“Diamond Tail is a well-oiled machine. The family has the right number of livestock on the ranch and the right number of people looking after them. Thanks to its profitable agricultural operation, it doesn’t need to have a big commercial hunting or fishing component or guest lodging. All the recreation is reserved for family, friends, and guests. The business operation has no negative impact on the owners’ personal enjoyment of the property,”
And there certainly is plenty to enjoy, beginning with the wildlife. The diverse topography and vegetation combined with the abundant supply of water entices animals from the surrounding hills to venture into the valley and feed in the meadows.
“You can’t go out in the evening without running into at least three different game species, if not five or six,” Duncan says. “If there’s an animal that lives in the American West, it’s probably there on the ranch.”
Streams and creeks flow out of the surrounding mountains from all sides and empty into the Laramie River as it meanders through the property, creating more than 27 miles of live water. The ranch owns 307.6 CFS of senior water rights and irrigates approximately 3,000 acres.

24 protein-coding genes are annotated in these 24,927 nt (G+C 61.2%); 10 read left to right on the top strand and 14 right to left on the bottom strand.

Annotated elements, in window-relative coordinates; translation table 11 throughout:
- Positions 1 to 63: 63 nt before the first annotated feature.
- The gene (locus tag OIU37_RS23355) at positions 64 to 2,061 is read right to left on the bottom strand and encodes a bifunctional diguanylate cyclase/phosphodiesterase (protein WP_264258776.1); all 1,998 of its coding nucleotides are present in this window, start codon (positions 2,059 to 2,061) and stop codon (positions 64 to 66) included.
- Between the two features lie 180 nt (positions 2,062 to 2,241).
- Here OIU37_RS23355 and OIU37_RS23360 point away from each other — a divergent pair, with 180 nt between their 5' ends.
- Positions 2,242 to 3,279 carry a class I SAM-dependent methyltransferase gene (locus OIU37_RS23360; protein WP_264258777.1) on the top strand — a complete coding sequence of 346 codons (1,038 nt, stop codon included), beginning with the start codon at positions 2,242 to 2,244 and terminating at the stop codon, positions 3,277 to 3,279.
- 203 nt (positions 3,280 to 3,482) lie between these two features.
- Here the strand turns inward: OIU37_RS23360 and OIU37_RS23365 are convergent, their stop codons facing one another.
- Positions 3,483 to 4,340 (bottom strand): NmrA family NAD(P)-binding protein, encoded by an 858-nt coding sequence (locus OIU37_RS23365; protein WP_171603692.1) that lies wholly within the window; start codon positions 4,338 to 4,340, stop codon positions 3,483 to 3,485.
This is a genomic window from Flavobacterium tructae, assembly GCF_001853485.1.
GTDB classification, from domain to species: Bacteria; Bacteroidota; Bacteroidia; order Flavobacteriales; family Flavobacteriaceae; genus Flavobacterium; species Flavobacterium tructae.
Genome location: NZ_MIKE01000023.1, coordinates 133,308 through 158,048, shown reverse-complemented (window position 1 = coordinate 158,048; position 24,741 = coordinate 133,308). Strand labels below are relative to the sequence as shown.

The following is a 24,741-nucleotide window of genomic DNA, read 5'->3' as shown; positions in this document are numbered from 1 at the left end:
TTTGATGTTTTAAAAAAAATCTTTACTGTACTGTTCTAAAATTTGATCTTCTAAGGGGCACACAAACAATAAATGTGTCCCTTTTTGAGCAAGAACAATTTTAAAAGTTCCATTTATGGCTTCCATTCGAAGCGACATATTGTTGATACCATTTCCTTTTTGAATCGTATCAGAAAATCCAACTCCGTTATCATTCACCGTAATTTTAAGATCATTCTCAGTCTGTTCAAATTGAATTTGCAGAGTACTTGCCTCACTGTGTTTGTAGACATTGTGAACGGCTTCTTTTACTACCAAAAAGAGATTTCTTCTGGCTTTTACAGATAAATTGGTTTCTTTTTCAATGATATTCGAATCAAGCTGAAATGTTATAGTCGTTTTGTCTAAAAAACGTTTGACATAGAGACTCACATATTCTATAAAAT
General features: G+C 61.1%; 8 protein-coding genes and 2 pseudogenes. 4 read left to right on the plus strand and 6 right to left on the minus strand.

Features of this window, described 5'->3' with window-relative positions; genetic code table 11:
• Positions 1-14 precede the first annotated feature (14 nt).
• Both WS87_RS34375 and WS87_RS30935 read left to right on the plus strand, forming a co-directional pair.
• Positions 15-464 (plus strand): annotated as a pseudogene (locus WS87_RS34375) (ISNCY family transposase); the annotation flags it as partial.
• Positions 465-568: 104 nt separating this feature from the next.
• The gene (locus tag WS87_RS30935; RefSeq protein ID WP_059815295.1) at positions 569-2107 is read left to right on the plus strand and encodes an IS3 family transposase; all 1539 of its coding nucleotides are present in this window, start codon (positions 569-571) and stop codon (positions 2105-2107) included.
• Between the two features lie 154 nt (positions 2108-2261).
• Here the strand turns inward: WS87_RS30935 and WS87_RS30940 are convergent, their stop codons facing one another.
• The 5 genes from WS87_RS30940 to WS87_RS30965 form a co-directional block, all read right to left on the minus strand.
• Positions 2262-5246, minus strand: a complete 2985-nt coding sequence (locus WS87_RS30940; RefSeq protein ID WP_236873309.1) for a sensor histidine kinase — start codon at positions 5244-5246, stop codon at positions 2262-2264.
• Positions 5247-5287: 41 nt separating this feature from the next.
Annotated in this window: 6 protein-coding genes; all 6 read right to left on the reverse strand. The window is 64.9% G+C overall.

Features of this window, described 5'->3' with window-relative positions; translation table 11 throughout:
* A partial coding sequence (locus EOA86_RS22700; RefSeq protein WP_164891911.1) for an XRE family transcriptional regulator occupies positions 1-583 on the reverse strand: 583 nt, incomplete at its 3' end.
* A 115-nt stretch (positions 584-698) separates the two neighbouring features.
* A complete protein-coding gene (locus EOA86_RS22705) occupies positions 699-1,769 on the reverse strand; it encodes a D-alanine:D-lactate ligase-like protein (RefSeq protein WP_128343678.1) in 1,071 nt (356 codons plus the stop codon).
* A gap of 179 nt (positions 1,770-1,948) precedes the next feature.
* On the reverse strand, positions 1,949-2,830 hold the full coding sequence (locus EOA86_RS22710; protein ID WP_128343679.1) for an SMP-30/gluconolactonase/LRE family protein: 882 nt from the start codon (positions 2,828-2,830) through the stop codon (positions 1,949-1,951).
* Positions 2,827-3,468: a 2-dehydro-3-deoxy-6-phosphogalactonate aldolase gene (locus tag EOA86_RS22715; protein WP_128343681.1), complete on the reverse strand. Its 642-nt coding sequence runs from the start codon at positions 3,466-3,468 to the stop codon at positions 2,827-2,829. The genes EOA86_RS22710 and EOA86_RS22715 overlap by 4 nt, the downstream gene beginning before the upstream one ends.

The abundance of water provides ample fishing opportunities. In fact, the ranch still honors members of a fishing club that has been active on the ranch since the early 1900s. “There are families who have been fishing on Diamond Tail for three or four generations. My father decided that legacy was something that shouldn’t be taken away,” Duncan says.
And then there are those panoramic views, which are aided by the absence of barbed wire on the ranch. Instead, Diamond Tail uses high tensile electric wire fences, which blend into the landscape when viewed from a distance.